Cabinet notes that both sites F and B could deliver the required outcomes for a P&R site to the east of Bath.

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The view from Bathampton Down – after one year – if Site B is chosen.

Cabinet authorises:

That site F with 800 or 1,200 spaces should be promoted as the preferred site for a new Park and Ride  east of Bath due to the considerations set out in the report, or

That site B with 800 spaces should be promoted as the preferred site for a new Park and Ride east of Bath based on the advice in the report, but subject to satisfactory arrangements for the purchase of the site and agreement from Highways England on access.

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The view from Bathampton Down – after fifteen years – if Site B is chosen.

If site B is not deliverable for the above reasons, within a reasonable timescale, then site F should be progressed.

Cllr Tim Warren (Conservative, Mendip), Leader of Bath & North East Somerset Council, said: “Delivering a new Park & Ride to the east of Bath is a crucial part of the Council’s wider plans to improve transport, tackle congestion and support the growth of our local economy.

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Possible layout of Site F

“Bath’s economy is set to grow significantly in the coming years, with hundreds of new homes and thousands of jobs being created at the city’s Riverside Enterprise Zone. We therefore have to plan now for how people will get into the city in future without causing gridlock on Bath’s already congested roads. This means we need a modern and accessible transport system that offers commuters and visitors attractive alternatives to using their cars to drive into the city.

“The debate we need to have is therefore not about whether Bath needs new infrastructure. It’s about how we can deliver new infrastructure in a way that protects Bath’s heritage and is sensitive to its surroundings, whilst at the same time meets the needs of a growing, thriving city.”

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Possible layout of Site B

 

Usage of Bath’s three existing Park & Rides has grown by 16% since 2009, carrying more than 2 million passengers in the past year. Having been recently expanded, they reach an average of 63% capacity and reach full capacity during busy periods. Even with a new Park & Ride to the east of Bath, the existing Park & Rides will reach full capacity over the coming years as demand for access into the city centre increases with the development of new jobs in the city and new homes in the surrounding area.

Cllr Anthony Clarke (Conservative, Lansdown), Cabinet Member for Transport, said: “More than 2 million passengers use Bath’s current Park & Rides, and demand for our Park & Ride services continues to grow as more and more people want to get into Bath to work and visit.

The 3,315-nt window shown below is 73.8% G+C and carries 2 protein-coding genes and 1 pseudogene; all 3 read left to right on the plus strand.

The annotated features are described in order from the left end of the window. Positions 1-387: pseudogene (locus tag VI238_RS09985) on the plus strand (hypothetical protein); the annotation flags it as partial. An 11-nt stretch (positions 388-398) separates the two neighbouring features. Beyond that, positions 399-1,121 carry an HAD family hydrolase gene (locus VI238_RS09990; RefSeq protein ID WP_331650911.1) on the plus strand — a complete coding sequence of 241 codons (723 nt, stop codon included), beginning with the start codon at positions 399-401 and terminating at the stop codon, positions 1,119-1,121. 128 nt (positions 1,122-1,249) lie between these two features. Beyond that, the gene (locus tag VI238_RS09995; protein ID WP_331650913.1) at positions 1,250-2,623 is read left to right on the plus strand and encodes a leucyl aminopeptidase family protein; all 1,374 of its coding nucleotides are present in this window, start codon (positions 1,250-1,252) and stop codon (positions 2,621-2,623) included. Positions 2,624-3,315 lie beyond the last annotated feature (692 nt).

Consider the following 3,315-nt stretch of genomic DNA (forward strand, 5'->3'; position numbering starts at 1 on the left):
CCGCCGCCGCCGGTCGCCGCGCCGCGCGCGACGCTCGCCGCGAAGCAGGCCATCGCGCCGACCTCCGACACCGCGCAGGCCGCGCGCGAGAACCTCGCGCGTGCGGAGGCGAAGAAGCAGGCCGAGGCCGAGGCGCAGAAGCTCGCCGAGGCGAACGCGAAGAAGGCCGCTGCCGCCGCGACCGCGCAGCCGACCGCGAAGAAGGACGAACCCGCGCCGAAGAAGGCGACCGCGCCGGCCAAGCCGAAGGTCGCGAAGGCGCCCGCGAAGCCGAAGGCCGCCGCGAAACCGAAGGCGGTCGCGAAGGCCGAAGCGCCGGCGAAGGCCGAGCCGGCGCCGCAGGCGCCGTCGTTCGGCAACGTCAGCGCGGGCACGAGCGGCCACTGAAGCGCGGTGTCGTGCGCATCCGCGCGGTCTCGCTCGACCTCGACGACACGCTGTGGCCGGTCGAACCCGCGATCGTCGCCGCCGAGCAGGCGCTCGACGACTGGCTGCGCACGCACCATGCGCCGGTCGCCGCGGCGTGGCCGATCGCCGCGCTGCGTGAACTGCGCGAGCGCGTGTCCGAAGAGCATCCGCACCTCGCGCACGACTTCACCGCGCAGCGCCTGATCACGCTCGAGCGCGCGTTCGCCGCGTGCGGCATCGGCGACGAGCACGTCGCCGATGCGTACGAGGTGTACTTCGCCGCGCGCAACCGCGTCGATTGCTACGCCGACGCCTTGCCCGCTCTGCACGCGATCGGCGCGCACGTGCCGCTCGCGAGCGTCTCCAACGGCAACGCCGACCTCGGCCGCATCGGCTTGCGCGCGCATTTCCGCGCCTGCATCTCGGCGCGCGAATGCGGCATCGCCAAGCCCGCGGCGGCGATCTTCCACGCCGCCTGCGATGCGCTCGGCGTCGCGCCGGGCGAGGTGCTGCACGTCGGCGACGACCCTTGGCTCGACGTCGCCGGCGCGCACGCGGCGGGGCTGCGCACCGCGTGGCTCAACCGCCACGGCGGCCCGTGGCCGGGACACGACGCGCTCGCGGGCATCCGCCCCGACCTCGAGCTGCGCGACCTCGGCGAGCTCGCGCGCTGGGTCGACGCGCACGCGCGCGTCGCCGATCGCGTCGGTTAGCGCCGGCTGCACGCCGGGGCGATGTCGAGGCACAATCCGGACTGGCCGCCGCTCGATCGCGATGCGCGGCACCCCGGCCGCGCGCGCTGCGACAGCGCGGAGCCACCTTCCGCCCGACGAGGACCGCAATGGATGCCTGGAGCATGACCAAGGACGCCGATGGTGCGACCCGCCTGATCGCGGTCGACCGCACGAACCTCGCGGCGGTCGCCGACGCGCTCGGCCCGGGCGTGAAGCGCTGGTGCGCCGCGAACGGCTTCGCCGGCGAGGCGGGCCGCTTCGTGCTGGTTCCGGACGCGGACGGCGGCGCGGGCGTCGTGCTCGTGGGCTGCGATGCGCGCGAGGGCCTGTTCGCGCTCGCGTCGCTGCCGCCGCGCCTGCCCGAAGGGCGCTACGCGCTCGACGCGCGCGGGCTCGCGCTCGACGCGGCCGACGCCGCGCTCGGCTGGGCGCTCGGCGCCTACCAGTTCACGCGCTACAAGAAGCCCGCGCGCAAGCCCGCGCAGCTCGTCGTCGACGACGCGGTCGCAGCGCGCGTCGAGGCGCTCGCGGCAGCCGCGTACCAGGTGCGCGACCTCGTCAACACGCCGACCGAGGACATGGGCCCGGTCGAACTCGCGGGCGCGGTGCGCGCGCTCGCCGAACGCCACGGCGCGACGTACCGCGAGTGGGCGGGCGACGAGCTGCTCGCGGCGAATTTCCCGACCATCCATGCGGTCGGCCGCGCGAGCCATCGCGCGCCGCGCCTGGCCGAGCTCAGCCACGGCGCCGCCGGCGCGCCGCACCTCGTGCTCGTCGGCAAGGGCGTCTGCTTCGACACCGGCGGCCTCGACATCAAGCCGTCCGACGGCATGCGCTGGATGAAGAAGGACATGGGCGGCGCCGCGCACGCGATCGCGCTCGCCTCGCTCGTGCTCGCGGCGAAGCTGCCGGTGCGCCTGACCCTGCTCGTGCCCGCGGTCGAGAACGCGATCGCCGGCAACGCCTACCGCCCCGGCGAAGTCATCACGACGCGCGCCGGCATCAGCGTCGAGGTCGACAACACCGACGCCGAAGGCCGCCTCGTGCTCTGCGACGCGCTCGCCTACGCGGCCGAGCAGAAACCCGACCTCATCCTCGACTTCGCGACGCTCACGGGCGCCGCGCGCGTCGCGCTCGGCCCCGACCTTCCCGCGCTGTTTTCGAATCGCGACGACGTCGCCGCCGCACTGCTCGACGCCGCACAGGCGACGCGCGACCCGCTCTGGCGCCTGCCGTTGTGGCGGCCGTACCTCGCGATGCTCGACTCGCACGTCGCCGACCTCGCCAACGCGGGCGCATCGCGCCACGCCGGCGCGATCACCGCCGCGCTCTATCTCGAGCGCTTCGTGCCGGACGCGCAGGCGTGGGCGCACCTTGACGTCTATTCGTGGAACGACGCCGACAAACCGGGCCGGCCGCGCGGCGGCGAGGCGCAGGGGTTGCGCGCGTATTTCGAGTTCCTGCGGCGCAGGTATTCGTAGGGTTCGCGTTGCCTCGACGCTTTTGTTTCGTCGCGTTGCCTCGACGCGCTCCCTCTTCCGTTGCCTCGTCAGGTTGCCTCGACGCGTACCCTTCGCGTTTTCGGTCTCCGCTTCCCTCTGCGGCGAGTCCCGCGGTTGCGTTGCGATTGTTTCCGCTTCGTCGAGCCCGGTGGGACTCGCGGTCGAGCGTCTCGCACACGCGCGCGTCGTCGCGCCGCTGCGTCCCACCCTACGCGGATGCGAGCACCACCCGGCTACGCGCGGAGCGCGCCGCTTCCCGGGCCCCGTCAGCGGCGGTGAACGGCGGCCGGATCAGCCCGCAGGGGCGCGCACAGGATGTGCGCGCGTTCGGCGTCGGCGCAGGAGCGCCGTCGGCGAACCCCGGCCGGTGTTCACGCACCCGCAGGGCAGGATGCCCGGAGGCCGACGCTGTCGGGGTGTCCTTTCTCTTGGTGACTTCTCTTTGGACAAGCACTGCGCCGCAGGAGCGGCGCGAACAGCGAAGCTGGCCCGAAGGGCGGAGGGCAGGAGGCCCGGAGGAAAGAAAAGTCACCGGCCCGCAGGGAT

“Addressing the notorious transport issues to the east of Bath is therefore critical to supporting the long-term growth of the city as a whole.  This is also part of our wider strategy to improve transport in and around Bath that includes greater provision for cycling and walking, better rail services through the MetroWest project, improving traffic flow and bringing forward plans for an A36/A46 link road to reduce through-traffic in Bath.

“If we do not take the action needed now, and provide alternative ways for people to get into and out of Bath without using a car, then traffic congestion will only become even worse in the years ahead.

“The Cabinet will be considering the options carefully at the meeting on 25 January.”

Subject to the Cabinet’s authorisation, the intention is for new Park & Ride on the eastern side of Bath to be sensitive to the local environment with minimal visual impact, utilising the latest technology to deliver Bath’s greenest Park & Ride ever 

More information is available via the Council’s website at: www.bathnes.gov.uk/East-of-Bath-Park-and-Ride.

For details of the Cabinet papers, please visit: https://democracy.bathnes.gov.uk/ieListDocuments.aspx?CId=122&MId=4962

* Traffic count in accordance with Department for Transport guidelines. Figure includes people who have destinations within Bath and excludes those travelling through Bath.”

 The press release contained the following additional information:

“The Council’s existing P&R sites are successful at getting people, visitors and workers, into and out of the city quickly and efficiently.  They are a key element of the Council’s existing transport infrastructure and carry more than 2 million passengers a year. 

The number of people using the Park & Ride sites in Bath has grown by 16% since 2009 – with 1,788,205 passengers in 2008/09 growing to 2,069,751 passengers in 2015/16.

Bath’s existing P&Rs have previously faced similar planning considerations to those faced by the proposed East of Bath P&R and these were successfully resolved through design and landscape mitigation and have consequently had the effect of reducing traffic movements by around 2,000 cars in each direction daily.

Bath’s three Park & Ride sites already remove thousands of cars from the city, but these sites are not easily accessible to people coming in from the east of the city. A new Park & Ride to the east will allow more people to get in and out of Bath without driving in to the city centre.

Even with the new east of Bath Park & Ride, usage of the other three sites will continue to grow to full capacity over the coming years as demand for access into the city centre increases with the development of new jobs in the city and new homes in the surrounding area.”